Press Release – Anger at threat to local beauty spot

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Press Release

Anger at threat to local beauty spot

Planning application submitted for popular green open space

Frome Valley and Eastville Park.

Property developers acting for the Bristol Merchant Venturers have submitted plans that would see luxury houses built on a much loved green open space beside the Frome Valley Walkway and Eastville Park lake – in one of Bristol’s most beautiful and cherished historic landscapes – on land dismissed by the developers as ‘an unsightly corner’ (see picture below).
Local people have vowed to fight the plans and have formed a Community Association to organize their campaign.They say that this kind of insidious, piecemeal development threatens all green open space in Bristol, pointing out that the land is already protected within Bristol City Council planning policy1, but planning permission, if granted, would send out a signal that all green open space in Bristol was potentially available for development.They point to the recent CPRE report2From Wasted Space to Living Spaces’ – based on research by the University of the West of England – that shows Bristol has the capacity for to build more than 30,000 new homes on brownfield or previously developed land and that greenfield sites such as this do not need to be developed to meet housing needs. The report ‘paints Bristol’s use of brownfield land for development in a relatively positive light, saying Bristol City Council is good at encouraging the development of smaller ‘windfall’ sites, which means that they have less need to look at greenfield land for development’. Local residents say ‘this needs to be much more robustly enshrined in planning policy and that, as European Green Capital, Bristol should be much clearer in setting a national example in prioritizing brownfield development to protect green open space’.They also point out that the landowners, the Merchant Venturers, own Clifton Downs and share the management of Durdham Downs with the City Council.Campaign organizers are questioning how anyone proposing to build on such a unique green space purely for profit can be trusted with the stewardship of any important public space – will we see proposals for similar piecemeal development on the Downs?Earlier in the year, the proposed development site at Stapleton was brutally stripped of all vegetation and flailed back to bare earth before any ecological assessment was carried out. Locals reported the matter to the Police, believing that the clearance work had caused the partial collapse of a badger sett, and that this constituted an offence3. They were dismayed to see an area of dense undergrowth that had become a sheltered nesting site for birds and which supported such a variety of wildlife devastated at the start of the nesting season.Campaigners say this showed the developers in their true colours – as venal profiteers who sought to line their pockets at the expense of both the environment and a much loved local amenity. Local people have also been angered at the developer’s claims to have ‘allayed resident’s fears’ and say such claims have merely stoked their determination to fight the plans.The Protect Frome Valley @ Stapleton. Community Association4 are appealing to everyone who cares about the Frome Valley and Eastville Park – and the importance of preserving all such places across Bristol for future generations – to object to this application. Details and guidance can be found on the Association’s website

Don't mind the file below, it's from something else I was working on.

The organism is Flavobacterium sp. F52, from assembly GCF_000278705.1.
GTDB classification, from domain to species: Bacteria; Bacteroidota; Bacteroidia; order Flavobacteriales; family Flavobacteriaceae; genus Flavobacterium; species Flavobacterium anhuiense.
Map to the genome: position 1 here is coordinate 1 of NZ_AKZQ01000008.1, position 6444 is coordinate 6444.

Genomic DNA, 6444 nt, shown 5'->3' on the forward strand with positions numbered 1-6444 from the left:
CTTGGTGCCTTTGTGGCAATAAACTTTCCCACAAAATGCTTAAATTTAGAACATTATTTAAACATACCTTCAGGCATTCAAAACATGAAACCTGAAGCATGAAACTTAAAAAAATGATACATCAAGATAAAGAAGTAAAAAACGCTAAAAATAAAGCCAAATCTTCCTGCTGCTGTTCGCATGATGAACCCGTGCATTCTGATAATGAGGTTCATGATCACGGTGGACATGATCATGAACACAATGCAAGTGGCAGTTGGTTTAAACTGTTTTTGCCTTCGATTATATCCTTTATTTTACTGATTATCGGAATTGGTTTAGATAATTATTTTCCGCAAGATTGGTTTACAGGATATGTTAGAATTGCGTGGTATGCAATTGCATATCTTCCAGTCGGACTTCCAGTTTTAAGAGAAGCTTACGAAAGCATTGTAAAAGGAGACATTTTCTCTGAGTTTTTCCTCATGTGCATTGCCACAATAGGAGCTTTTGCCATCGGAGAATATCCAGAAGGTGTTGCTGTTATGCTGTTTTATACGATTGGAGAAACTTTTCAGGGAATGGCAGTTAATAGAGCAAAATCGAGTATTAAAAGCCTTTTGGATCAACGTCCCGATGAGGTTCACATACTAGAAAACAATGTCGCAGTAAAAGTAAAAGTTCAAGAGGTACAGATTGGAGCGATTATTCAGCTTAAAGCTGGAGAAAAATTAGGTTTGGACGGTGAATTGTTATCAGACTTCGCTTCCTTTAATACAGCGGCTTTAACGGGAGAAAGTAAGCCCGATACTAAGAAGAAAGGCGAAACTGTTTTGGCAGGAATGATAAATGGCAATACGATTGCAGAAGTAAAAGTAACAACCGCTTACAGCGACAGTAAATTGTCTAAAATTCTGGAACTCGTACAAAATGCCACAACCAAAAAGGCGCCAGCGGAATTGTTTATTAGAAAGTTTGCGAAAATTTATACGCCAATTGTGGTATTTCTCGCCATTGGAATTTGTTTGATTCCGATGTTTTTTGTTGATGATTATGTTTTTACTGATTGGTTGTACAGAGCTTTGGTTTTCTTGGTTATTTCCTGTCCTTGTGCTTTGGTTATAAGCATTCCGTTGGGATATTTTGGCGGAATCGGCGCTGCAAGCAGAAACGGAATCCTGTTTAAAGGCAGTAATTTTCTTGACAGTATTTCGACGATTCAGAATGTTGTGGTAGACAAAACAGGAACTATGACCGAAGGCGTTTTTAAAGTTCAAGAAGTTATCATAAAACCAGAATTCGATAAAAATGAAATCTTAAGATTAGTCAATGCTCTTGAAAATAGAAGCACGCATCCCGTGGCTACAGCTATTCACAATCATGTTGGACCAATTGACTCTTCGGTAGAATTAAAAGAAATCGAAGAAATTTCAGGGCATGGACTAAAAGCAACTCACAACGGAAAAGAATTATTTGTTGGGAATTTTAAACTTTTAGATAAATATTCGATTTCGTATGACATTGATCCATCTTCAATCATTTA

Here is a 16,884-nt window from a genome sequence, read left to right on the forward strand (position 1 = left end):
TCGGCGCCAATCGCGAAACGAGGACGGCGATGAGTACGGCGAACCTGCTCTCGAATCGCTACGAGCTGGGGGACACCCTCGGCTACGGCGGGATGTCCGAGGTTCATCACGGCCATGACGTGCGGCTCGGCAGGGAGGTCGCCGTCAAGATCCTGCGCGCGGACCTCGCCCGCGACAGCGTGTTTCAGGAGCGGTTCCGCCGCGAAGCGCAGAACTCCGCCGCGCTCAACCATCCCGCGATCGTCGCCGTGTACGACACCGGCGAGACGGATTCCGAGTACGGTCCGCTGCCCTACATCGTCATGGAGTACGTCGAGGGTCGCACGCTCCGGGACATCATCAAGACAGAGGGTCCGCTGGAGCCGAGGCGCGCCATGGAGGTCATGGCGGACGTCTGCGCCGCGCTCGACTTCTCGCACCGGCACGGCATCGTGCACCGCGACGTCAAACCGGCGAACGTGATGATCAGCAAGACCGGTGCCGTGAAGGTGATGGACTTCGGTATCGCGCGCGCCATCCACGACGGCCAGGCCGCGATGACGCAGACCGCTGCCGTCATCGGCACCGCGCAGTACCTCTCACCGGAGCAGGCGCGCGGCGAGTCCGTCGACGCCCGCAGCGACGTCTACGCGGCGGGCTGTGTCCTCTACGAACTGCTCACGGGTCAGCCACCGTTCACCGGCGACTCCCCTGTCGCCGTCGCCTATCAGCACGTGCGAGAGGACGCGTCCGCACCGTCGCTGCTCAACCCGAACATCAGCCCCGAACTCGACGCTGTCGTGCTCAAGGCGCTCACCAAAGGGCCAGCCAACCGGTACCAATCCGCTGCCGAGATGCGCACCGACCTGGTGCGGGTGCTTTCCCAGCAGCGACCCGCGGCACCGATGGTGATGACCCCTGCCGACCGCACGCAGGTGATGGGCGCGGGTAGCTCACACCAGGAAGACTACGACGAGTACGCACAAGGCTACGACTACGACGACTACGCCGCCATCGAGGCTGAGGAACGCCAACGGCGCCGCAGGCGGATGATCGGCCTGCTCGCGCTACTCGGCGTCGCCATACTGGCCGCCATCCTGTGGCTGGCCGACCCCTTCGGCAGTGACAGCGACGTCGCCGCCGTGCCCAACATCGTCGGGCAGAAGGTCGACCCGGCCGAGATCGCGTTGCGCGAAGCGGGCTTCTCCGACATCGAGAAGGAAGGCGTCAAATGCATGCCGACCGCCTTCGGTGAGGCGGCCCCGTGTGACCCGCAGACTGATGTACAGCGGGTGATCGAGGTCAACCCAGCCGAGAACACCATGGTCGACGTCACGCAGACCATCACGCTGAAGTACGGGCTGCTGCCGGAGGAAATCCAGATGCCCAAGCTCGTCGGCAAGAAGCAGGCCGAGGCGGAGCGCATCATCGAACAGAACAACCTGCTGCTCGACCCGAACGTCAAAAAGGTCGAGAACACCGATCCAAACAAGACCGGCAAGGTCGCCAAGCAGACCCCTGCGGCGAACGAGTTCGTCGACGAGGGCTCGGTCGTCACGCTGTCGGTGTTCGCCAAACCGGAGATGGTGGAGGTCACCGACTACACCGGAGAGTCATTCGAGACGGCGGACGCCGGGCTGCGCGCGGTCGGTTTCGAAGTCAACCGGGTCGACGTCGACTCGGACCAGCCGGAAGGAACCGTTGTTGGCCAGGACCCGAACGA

Notes to Editors:
  1. Proposed development site is recognised in Bristol Local Plan as part of the Stapleton and Frome Valley Conservation area. It is also designated as part of a ‘Historic Park and Garden’ and as ‘Important Open Space’ for its amenity value, and as a ‘Wildlife Corridor’ for its importance to wildlife’. It is immediately adjacent to an ‘Area of Conservation Interest’. Such areas should be protected from development according to published planning policy. See
  2. From Wasted Space to Living Spaces report published by Council for the Protection of Rural England (CPRE) and based on research by UWE. It is the first comprehensive figure for brownfield capacity in almost five years, and shows a minimum of 976,000 new homes could be built on identified brownfield sites across the country, with 30,000 in Bristol.
  3. The Protection of Badgers Act 1992 prohibits any work that might kill, injure or disturb badgers or their sett. Such work requires a licence from Natural England and it is unlikely that one would have been granted during the breeding season, running from December to June. The clearance work was done in early February. For further details see
  4. Campaign organized by ‘Protect Frome Valley @ Stapleton’ Community Association. For details see and
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